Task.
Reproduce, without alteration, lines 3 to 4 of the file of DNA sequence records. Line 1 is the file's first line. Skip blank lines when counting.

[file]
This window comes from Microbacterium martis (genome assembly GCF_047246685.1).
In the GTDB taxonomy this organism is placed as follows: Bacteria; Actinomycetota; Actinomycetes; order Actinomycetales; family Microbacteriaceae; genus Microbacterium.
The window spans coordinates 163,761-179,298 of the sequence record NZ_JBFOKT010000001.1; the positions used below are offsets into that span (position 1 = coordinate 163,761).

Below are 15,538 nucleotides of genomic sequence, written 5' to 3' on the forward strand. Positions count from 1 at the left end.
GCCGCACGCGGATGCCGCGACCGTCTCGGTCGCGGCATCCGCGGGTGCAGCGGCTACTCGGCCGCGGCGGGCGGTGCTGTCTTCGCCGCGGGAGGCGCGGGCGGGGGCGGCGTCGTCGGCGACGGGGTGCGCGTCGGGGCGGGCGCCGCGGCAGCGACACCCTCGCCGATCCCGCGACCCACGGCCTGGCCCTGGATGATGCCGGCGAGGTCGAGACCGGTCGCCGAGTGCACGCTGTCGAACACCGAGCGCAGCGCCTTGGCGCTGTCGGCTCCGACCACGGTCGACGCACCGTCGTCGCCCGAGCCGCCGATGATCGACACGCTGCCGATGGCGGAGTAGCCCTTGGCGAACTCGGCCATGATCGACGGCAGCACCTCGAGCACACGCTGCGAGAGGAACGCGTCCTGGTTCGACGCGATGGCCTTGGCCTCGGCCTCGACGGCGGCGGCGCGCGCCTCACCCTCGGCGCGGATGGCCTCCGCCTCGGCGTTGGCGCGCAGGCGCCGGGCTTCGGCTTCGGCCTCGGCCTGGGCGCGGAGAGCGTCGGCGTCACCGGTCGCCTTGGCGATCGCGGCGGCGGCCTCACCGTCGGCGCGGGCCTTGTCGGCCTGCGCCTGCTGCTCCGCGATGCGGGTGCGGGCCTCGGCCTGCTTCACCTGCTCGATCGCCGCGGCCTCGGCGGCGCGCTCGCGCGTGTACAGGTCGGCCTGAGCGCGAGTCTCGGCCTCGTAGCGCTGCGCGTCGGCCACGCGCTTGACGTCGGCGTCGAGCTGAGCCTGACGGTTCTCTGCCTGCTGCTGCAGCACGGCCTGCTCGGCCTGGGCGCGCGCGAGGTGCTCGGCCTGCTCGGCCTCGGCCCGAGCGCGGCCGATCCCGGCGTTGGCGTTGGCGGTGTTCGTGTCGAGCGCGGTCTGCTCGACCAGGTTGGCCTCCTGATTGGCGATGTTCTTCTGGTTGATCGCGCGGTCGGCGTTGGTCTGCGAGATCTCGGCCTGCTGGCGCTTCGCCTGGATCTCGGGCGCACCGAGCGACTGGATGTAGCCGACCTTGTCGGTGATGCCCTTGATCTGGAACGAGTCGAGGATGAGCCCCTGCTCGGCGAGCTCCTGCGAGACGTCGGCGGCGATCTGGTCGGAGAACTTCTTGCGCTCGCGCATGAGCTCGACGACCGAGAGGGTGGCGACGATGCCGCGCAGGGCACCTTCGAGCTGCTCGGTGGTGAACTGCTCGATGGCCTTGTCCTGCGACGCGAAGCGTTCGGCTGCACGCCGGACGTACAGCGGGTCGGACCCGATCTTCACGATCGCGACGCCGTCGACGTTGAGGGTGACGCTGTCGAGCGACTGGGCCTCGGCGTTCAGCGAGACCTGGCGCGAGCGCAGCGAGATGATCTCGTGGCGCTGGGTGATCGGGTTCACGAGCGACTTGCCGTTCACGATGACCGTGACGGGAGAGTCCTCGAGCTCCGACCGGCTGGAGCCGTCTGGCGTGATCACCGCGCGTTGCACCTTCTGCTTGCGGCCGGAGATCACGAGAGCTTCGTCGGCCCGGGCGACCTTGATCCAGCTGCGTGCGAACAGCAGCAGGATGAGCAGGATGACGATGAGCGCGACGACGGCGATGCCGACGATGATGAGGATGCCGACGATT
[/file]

The window spans coordinates 163,761-179,298 of the sequence record NZ_JBFOKT010000001.1; the positions used below are offsets into that span (position 1 = coordinate 163,761).

Below are 15,538 nucleotides of genomic sequence, written 5' to 3' on the forward strand. Positions count from 1 at the left end.